The first February of the SK Telecom organisation’s time in League of Legends was an auspicious one — it marked the completion of the formation of SK Telecom T1 2, later to become SKT T1 K. Since then, its Februaries have been almost markedly immemorable. In 2014, the team were basking in the glory of a 15–0 Champions Winter season; the rest of the year saw two quarter-final exits from Champions, and ultimately a failure to reach Worlds 2014.
2015 saw the team drop a regular season serieses that split to the GE Tigers, something that would turn out to be the difference between the 1st and 2nd seed. SKT still trounced GE 3–0. They also announced the addition of Im “T0M” Jae-hyeon to the active roster; T0M played those finals, but would only play six further games for SKT, and as it happened, never played a professional game after 2015.
For 2016, the team found themselves in a slump domestically that saw them dropping consecutive serieses to the firmly mid-table Longzhu and Afreeca lineups, and falling to 6th by the time they left for Katowice at the end of the month. Naturally, they went undefeated once again at the IEM World Championships in March. In minor roster move news, Lee “Scout” Ye-chan left the active roster, and left the organisation the next month; amusingly enough, he immediately joined EDG, and has become arguably the most successful SKT trainee ‘export’ of the post-sister team era.
2017 saw an absolutely dominant SKT take some rare, albeit barely perceptible, black eyes; they were 2–0ed by Afreeca, and then taken to three games by a collapsing Longzhu, before once again riding roughshod over everyone into playoffs and at MSI. In another amusing coincidence, the team’s most recent trainee, Lee “Effort” Sang-ho, neither joined nor left the active roster; he is now, of course, sharing time with Lee “Wolf” Jae-wan at support.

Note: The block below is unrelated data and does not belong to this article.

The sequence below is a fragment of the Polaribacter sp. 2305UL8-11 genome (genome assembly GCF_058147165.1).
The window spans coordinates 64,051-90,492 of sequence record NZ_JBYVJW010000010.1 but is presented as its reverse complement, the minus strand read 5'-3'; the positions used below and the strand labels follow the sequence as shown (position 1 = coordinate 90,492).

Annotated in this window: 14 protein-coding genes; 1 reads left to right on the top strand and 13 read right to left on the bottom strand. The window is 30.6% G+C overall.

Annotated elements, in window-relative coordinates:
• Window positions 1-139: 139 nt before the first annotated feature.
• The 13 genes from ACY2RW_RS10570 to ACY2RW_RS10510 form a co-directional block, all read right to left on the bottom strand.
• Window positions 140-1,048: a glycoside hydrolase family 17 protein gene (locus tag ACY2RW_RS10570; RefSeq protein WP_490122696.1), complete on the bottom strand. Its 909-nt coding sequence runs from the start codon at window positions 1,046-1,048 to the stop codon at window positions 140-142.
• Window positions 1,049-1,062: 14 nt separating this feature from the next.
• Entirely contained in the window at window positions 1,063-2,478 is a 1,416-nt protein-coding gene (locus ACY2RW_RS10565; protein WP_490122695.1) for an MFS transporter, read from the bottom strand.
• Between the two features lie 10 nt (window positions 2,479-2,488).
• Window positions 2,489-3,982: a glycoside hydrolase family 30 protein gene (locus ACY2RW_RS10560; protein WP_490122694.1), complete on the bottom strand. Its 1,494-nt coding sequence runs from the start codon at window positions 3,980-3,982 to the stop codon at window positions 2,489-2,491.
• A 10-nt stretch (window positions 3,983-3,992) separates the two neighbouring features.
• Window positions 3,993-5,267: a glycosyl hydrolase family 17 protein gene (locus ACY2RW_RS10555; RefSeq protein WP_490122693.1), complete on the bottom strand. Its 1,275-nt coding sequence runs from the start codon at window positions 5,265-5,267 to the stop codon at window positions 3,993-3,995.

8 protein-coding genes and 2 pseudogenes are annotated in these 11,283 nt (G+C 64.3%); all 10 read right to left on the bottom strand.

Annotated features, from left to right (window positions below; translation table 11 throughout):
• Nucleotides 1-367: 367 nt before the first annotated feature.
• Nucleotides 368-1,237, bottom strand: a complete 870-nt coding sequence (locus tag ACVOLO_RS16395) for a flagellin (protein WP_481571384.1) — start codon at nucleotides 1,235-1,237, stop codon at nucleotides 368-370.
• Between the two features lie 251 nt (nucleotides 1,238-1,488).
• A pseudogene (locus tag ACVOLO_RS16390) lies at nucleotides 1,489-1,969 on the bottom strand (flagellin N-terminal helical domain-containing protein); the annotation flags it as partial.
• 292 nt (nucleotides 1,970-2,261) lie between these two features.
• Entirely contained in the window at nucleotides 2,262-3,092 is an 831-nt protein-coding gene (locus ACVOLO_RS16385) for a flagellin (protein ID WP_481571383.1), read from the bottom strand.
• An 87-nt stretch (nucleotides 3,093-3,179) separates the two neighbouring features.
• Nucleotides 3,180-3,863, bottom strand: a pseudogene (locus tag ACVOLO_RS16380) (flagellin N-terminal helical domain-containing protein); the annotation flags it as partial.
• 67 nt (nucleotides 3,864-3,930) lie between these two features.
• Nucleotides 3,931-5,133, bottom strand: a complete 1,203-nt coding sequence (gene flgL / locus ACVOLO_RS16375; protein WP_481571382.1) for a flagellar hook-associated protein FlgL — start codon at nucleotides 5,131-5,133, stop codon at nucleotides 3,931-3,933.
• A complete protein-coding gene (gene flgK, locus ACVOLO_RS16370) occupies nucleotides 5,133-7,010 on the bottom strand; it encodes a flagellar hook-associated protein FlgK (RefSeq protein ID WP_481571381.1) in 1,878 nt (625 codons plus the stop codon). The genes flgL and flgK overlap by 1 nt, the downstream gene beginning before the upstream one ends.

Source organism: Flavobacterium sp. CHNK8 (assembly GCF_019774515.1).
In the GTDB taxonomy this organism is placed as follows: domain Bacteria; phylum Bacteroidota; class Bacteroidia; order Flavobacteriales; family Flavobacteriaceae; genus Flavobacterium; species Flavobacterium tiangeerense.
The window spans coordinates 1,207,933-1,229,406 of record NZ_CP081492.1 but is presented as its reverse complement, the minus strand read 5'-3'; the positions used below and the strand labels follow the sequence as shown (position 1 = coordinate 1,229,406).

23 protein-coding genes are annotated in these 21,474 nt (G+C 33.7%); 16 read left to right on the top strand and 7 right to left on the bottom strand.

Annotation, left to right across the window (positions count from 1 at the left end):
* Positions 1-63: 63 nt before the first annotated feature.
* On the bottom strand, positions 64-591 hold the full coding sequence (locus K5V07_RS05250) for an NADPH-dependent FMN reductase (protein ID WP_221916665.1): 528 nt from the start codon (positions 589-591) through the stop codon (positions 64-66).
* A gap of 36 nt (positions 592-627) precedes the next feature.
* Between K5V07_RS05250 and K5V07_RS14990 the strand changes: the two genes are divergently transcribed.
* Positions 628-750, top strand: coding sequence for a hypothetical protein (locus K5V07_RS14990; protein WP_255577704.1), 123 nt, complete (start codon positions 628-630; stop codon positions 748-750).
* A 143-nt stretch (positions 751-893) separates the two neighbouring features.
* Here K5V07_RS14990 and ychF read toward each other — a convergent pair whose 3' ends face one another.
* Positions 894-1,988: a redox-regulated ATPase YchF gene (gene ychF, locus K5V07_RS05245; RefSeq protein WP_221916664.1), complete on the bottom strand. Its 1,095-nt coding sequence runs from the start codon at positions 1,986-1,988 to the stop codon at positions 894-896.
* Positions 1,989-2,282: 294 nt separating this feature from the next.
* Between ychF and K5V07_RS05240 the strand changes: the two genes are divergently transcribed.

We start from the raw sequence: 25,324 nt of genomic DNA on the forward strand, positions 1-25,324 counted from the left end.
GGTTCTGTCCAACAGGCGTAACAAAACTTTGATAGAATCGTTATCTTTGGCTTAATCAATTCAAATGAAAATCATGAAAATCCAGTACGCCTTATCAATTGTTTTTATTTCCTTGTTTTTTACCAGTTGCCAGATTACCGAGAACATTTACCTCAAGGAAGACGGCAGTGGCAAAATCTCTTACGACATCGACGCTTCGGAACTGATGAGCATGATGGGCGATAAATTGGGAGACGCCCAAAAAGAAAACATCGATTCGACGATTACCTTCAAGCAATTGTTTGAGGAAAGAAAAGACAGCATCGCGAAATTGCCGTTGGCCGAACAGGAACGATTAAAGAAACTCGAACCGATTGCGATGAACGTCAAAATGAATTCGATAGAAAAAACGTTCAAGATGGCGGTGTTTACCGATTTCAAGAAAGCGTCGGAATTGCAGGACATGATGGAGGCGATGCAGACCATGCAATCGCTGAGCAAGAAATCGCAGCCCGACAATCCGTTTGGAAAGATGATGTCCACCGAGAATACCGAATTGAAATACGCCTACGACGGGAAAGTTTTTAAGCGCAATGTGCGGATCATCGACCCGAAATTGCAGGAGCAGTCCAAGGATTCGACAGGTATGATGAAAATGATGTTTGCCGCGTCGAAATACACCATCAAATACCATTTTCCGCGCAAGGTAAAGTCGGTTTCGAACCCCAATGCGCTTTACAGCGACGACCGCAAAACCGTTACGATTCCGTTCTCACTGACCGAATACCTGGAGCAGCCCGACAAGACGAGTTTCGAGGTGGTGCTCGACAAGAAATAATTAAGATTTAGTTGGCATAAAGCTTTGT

Then, we get to 2018, and for the fourth consecutive year, there was some movement on the roster. This time, two new players were brought into the active roster. One was Choi “Pirean” Jun-sik, a three-split NA LCS mid and the latest in a long line of training partners for Lee “Faker” Sang-hyeok. The other was an ADC: Han “Leo” Gyeo-re.
In sports terms, two and a half years is nothing. In esports terms, it seems eternal, and at the least, is impressive. To that end, when the SKT machine finally started spluttering badly towards the end of 2017, many were willing to write it off as a hiccup for far longer than a strict analysis of the struggles and shortcomings of the lineup would otherwise dictate.
This is entirely understandable. The second era of SKT, despite what we see now, was an incredible feat. Sure, the first era had seen higher highs. The Impact-Bengi-Faker-Piglet-PoohManDu lineup had emerged from nowhere to get 3rd in Spring, 1st in Summer, crushed Worlds, and crowned it all with the perfect season in Winter. Asides from maybe Worlds 2015, the second-era team was never as far ahead of its competition as the first-era team was in the latter half of 2013.
The sustained nature, and the longevity, of the success of second-era SKT, however? Consecutive Worlds titles, consecutive MSI titles (and a 2–3 loss before that), four out of five LCK titles (including a 12–1 game record in finals). The team had its stutters here and there, but there was never any sense that they were truly shaken by them at any point.
SKT is now not working. Faker is still there, Bae “Bang” Jun-sik is still there, Kim “kkOma” Jeong-gyun is still there, the supporting cast from 2017 is largely still there. On a lot of teams, you would just write this off as the meta shifting against how they play.